She stands straight in the reception room of her home in Erbil, with her auburn hair down, and the impression of fragility that emanates from her tiny frame, supported by crutches, looks contradicting. But the evocation of prisoners of Daech instantly brings tears to her eyes. Her voice trembled when she said: “Four thousand Yazidi women currently serve as sex slaves for Daech men! 4,000, do you hear? Raped, sold like cattle. Iraq, Syria, perhaps elsewhere. It is a crime against humanity. And the world does not care. Imagine the outrage and international mobilization if 4,000 Western women were thus delivered to the madness of the jihadists.”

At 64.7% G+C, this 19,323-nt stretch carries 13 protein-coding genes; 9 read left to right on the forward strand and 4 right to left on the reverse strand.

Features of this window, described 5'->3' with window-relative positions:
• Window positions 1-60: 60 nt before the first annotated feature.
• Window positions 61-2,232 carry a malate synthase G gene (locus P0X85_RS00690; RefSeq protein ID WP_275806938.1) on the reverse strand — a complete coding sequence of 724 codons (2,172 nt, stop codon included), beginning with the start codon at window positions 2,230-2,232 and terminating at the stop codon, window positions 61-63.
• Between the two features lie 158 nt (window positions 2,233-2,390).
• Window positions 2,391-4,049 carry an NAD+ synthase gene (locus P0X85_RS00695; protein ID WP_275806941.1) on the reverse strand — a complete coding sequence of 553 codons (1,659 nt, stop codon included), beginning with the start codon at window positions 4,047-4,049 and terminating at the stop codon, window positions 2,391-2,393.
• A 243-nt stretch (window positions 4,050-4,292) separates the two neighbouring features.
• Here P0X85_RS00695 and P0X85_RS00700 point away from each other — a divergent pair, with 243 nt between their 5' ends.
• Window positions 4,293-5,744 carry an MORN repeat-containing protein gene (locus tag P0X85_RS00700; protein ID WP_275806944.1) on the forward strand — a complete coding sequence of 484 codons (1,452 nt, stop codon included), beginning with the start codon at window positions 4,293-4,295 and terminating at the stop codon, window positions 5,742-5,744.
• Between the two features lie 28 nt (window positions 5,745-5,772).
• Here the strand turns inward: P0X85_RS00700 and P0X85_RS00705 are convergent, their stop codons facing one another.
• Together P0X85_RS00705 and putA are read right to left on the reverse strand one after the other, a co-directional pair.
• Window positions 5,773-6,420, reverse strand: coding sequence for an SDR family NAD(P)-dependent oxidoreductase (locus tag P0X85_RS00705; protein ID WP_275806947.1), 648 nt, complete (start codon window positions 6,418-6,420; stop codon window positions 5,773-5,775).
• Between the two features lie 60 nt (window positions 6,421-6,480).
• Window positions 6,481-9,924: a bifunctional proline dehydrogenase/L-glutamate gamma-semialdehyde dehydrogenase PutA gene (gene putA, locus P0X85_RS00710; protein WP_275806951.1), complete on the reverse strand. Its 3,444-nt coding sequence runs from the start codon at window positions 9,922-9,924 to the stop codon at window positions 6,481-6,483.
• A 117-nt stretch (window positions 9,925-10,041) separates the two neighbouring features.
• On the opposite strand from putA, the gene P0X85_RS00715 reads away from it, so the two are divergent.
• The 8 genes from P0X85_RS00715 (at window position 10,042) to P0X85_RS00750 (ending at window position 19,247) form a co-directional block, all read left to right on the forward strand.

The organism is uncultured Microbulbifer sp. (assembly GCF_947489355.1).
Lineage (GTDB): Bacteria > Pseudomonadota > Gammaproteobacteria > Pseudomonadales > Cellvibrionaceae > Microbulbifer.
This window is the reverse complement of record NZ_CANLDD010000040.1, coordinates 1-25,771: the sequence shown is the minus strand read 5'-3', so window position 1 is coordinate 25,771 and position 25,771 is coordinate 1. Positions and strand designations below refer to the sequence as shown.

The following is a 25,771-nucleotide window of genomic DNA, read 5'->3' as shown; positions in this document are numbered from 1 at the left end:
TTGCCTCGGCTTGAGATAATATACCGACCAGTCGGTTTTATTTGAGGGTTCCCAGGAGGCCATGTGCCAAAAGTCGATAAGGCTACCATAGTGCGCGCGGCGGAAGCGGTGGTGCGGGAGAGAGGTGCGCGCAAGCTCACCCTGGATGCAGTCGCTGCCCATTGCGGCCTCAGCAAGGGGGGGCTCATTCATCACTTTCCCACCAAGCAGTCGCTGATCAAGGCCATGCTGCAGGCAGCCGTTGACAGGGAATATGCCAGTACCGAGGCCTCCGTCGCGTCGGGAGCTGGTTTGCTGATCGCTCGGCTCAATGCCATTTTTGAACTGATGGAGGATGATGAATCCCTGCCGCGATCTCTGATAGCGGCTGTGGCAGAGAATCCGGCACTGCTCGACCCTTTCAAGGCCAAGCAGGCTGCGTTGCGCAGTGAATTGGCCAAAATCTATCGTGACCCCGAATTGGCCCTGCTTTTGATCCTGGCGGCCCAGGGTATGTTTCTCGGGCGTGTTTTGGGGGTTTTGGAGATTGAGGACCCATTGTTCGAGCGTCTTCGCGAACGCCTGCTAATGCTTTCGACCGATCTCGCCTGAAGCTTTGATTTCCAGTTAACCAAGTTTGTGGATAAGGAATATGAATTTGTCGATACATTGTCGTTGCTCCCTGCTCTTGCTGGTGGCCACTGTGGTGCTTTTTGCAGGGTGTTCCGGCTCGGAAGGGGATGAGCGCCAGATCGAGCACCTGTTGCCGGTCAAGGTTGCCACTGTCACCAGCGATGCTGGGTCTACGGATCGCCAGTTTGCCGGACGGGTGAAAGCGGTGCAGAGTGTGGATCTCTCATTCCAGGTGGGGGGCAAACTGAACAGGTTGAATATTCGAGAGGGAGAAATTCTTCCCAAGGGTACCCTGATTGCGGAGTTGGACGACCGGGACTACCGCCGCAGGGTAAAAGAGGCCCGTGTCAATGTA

Four thousand women… of course this figure regularly raised both by Iraqi Kurdish authorities and by many associations which sometimes include young children captured at the same time as their mothers was not verified. Censuses are undertaken in the many camps of Yazidi refugees in Kurdistan. How many people in your family have disappeared? How many women abducted? 6, 15, 18, 26 you hear when asking this question, every family rushing to list the names of mother, grandmother, daughter, sister, wife, niece missing since August 2014 in cars or pickup Daech trucks adorned with the black flag. “Thousands of women,” says Shimal Mohamed Adib, head of Baadra district in Kurdistan and who would make the release of Yazidi women a “national cause”. “God knows, Iraq has experienced enough wars! Torture, bloodshed. But that? The sale! Slavery! Who could have imagined such practices in the twenty-first century?”